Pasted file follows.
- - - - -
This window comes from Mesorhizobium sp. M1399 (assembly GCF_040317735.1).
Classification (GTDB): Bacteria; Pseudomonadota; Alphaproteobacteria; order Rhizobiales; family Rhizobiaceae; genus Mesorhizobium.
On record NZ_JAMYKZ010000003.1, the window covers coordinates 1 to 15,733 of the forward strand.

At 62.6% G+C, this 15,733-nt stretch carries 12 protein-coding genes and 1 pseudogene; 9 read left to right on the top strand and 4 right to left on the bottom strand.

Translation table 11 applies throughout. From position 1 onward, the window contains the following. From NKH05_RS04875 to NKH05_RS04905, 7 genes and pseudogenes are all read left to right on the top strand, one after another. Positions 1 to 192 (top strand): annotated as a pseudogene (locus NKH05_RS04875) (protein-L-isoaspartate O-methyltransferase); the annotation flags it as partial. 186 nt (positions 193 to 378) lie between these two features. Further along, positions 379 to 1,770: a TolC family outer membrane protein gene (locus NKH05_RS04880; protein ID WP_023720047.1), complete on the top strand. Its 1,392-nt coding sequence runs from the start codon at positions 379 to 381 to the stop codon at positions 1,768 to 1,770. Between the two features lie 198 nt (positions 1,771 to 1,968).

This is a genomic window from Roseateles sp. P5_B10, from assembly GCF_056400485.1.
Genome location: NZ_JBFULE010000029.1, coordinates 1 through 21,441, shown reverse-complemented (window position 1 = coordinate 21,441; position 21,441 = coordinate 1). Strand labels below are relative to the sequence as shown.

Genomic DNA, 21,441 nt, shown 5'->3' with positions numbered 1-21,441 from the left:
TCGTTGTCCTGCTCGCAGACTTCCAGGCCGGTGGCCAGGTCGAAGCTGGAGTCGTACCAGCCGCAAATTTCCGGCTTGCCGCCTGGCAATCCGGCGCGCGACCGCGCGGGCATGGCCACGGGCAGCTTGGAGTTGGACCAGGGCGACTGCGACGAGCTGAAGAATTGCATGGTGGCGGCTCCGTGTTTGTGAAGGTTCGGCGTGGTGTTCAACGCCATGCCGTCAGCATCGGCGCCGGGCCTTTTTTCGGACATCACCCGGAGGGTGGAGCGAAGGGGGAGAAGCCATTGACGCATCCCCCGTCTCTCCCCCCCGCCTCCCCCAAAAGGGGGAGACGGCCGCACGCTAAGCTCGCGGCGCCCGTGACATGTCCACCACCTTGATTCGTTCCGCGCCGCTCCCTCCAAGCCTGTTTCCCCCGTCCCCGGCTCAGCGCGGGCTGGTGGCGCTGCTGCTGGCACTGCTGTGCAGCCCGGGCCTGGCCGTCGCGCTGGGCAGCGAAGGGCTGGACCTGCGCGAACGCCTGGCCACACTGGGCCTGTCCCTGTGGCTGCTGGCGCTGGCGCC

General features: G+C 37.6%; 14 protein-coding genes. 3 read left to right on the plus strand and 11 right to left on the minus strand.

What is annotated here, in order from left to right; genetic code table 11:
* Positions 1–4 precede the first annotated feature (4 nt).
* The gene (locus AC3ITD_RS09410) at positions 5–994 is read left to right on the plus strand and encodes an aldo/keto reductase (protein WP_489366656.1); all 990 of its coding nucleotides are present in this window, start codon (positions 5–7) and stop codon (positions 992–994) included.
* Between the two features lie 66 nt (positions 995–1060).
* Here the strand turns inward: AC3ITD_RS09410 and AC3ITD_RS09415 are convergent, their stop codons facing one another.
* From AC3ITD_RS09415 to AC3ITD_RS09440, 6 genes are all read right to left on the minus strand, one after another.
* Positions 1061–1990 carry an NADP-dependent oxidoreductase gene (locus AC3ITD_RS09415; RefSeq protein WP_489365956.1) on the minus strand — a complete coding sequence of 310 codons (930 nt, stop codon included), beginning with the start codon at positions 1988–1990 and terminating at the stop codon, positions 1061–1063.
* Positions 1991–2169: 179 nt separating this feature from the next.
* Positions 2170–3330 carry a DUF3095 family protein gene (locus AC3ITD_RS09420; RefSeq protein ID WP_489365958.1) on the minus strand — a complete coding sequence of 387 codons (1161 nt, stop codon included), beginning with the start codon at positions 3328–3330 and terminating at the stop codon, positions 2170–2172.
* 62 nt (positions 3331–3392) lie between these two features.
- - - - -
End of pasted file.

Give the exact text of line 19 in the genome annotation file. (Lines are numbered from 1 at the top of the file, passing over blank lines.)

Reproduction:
* Positions 2170–3330 carry a DUF3095 family protein gene (locus AC3ITD_RS09420; RefSeq protein ID WP_489365958.1) on the minus strand — a complete coding sequence of 387 codons (1161 nt, stop codon included), beginning with the start codon at positions 3328–3330 and terminating at the stop codon, positions 2170–2172.